OU Wastewater Surveillance Team to Monitor Long-Term for Foodborne Pathogens, a Global First
Published: Wednesday, October 20, 2021
OKLAHOMA CITY — With the onset of the COVID-19 pandemic, wastewater surveillance in Oklahoma became an important tool for predicting surges and clusters of infections. Now the same University of Oklahoma-based surveillance team will conduct long-term monitoring for several foodborne pathogens that cause gastrointestinal disease, becoming among the first in the world to routinely monitor wastewater rather than doing it on an episodic basis.
People infected with pathogens shed them in their waste before they ever develop symptoms of disease. For that reason, wastewater surveillance has been especially important during the COVID-19 pandemic, typically predicting surges seven days ahead of when case counts increase. Infectious disease epidemiologist Katrin Kuhn, Ph.D., of the Hudson College of Public Health at the OU Health Sciences Center, said the process will be valuable for the detection of common foodborne pathogens in Oklahoma, which cause illness in thousands of people each year.
“We hope this project will prove that you can use wastewater surveillance to look for various diseases, but also to help in the investigation as outbreaks happen,” Kuhn said. “When we find pathogens that indicate an outbreak, we can launch public health messaging and begin to better understand the dynamics of how diseases are spread and, ultimately, reduce the number of people becoming sick.”
Samples will be taken from sewer sheds in various Oklahoma locations, primarily Oklahoma City, and the team will be looking for evidence of Salmonella, Campylobacter, Norovirus, and a type of E. coli called Shiga toxin-producing E. coli (STEC). They are the four most common foodborne pathogens in Oklahoma and typically cause nausea, vomiting, stomach cramps and diarrhea.
Kuhn sees wastewater surveillance as an important complement to testing for gastrointestinal diseases. People who get sick may recover without medical care or, if they go to the doctor, they may not be tested for foodborne pathogens. Testing, while crucial, often doesn’t tell the whole story of infection rates. Previous studies have shown that for every one diagnosis of a foodborne infection, there are up to 20 more people who are infected but never get a diagnosis, she said.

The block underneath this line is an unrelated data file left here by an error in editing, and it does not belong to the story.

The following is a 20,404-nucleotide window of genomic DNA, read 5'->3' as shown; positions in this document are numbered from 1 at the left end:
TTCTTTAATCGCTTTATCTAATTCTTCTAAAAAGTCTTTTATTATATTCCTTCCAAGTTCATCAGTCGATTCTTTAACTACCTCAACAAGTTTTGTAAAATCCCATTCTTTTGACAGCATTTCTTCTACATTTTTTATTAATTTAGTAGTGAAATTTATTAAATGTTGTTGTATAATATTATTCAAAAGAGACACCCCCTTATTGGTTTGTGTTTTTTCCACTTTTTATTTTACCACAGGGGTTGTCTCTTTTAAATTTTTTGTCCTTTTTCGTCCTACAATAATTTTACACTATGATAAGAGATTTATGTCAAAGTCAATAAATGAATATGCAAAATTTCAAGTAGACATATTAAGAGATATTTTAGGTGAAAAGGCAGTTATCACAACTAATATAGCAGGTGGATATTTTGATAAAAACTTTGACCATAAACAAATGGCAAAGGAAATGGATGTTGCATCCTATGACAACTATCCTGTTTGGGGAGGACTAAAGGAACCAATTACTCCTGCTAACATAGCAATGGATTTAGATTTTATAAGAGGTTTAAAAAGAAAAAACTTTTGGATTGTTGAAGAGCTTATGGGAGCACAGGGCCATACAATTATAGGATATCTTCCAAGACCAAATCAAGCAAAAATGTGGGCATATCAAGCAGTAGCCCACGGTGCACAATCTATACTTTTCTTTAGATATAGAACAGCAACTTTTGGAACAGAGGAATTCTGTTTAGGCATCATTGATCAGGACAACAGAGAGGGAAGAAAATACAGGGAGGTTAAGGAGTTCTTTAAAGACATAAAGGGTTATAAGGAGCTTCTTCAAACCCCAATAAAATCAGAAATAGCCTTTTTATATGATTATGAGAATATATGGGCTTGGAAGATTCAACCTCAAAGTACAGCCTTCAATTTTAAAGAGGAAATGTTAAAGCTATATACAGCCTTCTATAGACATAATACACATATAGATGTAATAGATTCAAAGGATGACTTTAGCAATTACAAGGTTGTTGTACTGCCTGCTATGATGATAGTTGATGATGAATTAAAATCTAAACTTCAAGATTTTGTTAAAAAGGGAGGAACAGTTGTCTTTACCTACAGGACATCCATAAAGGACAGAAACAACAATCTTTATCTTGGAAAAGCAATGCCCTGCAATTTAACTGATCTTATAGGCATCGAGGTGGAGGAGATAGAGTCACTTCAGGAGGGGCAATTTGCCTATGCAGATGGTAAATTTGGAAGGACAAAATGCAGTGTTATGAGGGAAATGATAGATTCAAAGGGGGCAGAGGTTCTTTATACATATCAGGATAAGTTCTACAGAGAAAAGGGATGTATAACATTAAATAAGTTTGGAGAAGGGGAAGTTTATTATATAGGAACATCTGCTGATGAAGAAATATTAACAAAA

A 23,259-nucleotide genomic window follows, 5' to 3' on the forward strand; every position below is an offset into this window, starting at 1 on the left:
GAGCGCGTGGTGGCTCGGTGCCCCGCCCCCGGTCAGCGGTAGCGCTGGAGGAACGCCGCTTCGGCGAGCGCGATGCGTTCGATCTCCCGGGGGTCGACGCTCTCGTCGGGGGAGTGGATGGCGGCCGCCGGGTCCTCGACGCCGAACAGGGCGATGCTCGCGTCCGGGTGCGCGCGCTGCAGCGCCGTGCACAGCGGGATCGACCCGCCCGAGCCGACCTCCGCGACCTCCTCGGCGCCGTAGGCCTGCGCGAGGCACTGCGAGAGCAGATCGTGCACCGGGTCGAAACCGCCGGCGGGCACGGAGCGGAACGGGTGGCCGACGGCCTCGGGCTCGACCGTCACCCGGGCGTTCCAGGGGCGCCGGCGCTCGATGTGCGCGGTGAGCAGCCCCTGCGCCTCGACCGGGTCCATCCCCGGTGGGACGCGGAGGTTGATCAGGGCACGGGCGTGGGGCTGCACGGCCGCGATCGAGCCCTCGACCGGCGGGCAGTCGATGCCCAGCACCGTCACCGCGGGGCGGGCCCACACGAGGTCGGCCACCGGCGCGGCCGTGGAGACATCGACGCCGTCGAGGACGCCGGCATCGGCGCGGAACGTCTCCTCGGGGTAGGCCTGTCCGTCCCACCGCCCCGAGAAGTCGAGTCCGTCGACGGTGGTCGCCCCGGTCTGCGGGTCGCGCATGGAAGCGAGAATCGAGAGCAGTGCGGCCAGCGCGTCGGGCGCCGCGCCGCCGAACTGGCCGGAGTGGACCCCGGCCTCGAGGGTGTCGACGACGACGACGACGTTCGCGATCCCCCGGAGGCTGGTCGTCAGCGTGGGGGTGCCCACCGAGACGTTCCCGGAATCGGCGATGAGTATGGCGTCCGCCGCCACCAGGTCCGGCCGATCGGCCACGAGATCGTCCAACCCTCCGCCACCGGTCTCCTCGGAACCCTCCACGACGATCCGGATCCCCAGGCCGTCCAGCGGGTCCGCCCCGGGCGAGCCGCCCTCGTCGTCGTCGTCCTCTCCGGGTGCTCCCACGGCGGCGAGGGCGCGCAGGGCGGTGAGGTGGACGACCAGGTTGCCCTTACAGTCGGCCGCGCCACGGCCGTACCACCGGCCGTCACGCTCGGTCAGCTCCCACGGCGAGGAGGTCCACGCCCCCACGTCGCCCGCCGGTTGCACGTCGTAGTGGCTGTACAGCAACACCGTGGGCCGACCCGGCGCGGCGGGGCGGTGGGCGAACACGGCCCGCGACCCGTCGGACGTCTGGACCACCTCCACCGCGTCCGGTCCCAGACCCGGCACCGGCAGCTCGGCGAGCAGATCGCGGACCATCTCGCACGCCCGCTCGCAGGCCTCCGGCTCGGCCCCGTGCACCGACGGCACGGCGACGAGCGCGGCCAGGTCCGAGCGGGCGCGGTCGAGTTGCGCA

“We are missing a lot of information when we focus solely on those people who get diagnosed,” Kuhn said. “By doing wastewater surveillance, we get a picture of everyone who is infected whether or not they have symptoms and whether or not they get tested for an infection. We don’t get that with traditional human testing.”
Wastewater surveillance goes back 60 to 70 years when it was first used to monitor for polio, helping public health leaders understand where infections were spreading and to encourage preventive measures in those areas, Kuhn said. Since then, wastewater surveillance has been used to monitor a variety of different diseases, but only for defined periods of time. Kuhn aims for this project to prove the relevance of ongoing monitoring. She also hopes to expand surveillance to rural areas of Oklahoma where people don’t have easy access to medical facilities for testing.
Kuhn is leading the project and working alongside Oklahoma’s wastewater surveillance team, which is comprised of epidemiologists, scientists and public health leaders from the OU Health Sciences Center, OU’s Norman campus, and the Oklahoma City-County Health Department, working in conjunction with the cities where samples are taken. The group received a grant from the Oklahoma City-based Presbyterian Health Foundation to launch the project.
Wastewater samples will be collected by a team led by Jason Vogel, Ph.D., of the OU School of Civil Engineering and Environmental Science and director of the Oklahoma Water Survey at OU. The sampling process that was established for SARS-CoV-2, the virus that causes COVID-19, is easily adaptable to other pathogens, he said.
“The foundation of using wastewater as a surveillance tool for infectious disease in a community is to collect sewage samples that are representative of the broad population in the area,” Vogel said. “Our sampling techniques ensure that we have the best possible samples for our objectives.”
Microbiologist Bradley Stevenson, Ph.D., of the Department of Microbiology and Plant Biology on the Norman campus, will oversee analysis of the wastewater samples. He developed the team’s process for detecting SARS CoV-2 and has a background in studying environmental microbiology.
“The same sample processing that we’ve perfected for SARS-CoV-2 detection can be used to test for other pathogens,” Stevenson said. “Now we are adapting existing clinical assays for these pathogens for use in wastewater.”
The Oklahoma City-County Health Department will host surveillance results and, if outbreaks are discovered, notify the public and remind people to properly cook food, wash their hands, and go to the doctor and get tested when they’re feeling sick. The project is especially timely given the recent outbreak of Salmonella infections across the United States, including Oklahoma.
Phil Maytubby, Chief Operating Officer of the Oklahoma City-County Health Department, said: “This groundbreaking science, which we’re currently using for COVID-19 response, has practical application in the fields of acute disease surveillance and public health emergency preparedness and response. The possibilities are limitless and can provide early warning to our community.”
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